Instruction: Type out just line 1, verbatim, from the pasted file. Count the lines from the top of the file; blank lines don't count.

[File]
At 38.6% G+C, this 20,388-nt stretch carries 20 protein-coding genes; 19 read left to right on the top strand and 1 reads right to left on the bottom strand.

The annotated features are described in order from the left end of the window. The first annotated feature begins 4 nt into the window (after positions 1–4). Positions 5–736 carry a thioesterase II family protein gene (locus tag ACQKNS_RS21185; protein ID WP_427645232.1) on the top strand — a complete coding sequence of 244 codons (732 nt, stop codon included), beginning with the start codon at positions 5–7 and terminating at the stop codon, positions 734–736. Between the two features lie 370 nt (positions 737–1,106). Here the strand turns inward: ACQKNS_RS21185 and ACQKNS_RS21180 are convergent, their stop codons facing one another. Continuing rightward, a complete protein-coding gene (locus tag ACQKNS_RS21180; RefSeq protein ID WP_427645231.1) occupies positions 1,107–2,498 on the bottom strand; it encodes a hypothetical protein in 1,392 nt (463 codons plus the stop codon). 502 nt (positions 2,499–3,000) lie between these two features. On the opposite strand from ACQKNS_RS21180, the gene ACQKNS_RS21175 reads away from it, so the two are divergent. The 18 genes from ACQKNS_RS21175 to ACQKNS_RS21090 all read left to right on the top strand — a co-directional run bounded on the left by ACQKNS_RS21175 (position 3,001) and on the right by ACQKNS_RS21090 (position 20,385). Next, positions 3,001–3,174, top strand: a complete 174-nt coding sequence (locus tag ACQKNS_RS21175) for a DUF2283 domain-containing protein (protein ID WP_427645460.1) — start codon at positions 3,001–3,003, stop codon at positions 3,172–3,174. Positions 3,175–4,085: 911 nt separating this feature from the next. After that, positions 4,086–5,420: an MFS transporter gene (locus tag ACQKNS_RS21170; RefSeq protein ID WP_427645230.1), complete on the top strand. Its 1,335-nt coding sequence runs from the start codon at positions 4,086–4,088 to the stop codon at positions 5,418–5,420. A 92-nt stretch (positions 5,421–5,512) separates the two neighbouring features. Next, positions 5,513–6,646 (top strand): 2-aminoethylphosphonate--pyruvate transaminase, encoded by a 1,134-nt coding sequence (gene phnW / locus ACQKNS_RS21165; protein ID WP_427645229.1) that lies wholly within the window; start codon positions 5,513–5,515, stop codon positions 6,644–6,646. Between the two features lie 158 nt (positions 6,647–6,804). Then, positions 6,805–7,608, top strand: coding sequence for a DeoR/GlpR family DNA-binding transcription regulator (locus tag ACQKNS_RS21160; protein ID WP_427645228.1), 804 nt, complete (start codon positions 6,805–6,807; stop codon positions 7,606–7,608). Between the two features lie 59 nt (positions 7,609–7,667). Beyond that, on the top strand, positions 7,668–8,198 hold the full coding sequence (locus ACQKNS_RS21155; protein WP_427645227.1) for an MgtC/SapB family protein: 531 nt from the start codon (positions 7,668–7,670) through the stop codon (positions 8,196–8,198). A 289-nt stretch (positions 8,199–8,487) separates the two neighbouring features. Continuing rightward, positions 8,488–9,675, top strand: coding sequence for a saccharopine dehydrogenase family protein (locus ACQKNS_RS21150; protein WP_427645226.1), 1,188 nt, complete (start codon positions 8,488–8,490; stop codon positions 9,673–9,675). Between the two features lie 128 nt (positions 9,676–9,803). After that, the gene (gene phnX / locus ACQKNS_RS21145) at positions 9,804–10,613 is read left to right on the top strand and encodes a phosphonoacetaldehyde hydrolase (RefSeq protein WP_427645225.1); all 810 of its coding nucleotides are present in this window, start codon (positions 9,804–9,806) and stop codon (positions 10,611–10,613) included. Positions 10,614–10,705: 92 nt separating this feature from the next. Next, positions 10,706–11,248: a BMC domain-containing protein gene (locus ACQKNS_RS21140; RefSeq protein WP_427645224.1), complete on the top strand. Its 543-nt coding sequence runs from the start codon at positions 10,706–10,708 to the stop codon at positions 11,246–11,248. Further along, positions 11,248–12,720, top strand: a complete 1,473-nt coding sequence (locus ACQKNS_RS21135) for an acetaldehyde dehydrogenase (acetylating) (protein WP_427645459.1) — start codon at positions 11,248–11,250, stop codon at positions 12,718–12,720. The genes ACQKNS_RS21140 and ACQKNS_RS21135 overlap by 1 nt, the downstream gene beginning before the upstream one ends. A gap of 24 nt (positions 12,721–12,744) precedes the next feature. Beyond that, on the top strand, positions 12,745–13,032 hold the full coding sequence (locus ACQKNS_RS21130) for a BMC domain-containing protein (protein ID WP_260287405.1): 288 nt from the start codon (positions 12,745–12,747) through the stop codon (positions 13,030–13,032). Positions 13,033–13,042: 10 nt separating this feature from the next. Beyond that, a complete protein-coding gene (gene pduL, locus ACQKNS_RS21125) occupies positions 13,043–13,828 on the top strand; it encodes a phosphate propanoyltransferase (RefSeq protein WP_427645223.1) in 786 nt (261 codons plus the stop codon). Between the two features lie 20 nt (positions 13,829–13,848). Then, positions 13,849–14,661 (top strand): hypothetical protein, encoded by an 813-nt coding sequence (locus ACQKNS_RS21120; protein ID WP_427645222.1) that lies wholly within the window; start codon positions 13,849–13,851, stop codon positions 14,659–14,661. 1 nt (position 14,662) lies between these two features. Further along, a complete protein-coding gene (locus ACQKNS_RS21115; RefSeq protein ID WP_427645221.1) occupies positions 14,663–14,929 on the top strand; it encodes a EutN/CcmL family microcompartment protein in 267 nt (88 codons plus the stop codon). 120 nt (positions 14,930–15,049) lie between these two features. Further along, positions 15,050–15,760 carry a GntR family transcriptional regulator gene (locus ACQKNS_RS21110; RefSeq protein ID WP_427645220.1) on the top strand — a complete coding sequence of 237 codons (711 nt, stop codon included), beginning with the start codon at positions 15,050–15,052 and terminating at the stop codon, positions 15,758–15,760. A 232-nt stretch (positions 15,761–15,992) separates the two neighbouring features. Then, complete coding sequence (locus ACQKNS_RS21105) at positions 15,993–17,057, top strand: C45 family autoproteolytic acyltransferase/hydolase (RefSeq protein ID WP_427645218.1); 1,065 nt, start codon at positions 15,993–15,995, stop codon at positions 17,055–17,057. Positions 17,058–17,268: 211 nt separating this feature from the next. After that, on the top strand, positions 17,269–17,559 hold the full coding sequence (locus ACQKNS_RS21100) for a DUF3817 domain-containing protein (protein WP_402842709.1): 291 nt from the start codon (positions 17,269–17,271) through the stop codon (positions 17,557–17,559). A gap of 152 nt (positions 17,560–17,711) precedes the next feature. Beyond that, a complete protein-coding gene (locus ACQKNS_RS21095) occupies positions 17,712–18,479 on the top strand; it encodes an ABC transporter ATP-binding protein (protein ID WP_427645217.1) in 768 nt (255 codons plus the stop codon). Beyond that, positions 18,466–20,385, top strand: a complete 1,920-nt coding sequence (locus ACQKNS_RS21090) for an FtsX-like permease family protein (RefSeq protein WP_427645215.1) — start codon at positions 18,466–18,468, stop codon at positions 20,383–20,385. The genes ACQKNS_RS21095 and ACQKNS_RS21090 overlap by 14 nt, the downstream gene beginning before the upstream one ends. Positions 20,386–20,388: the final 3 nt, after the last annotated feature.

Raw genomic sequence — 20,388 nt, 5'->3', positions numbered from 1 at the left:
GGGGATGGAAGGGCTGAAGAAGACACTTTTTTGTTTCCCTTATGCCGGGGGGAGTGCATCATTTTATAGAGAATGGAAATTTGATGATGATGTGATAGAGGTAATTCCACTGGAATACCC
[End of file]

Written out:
At 38.6% G+C, this 20,388-nt stretch carries 20 protein-coding genes; 19 read left to right on the top strand and 1 reads right to left on the bottom strand.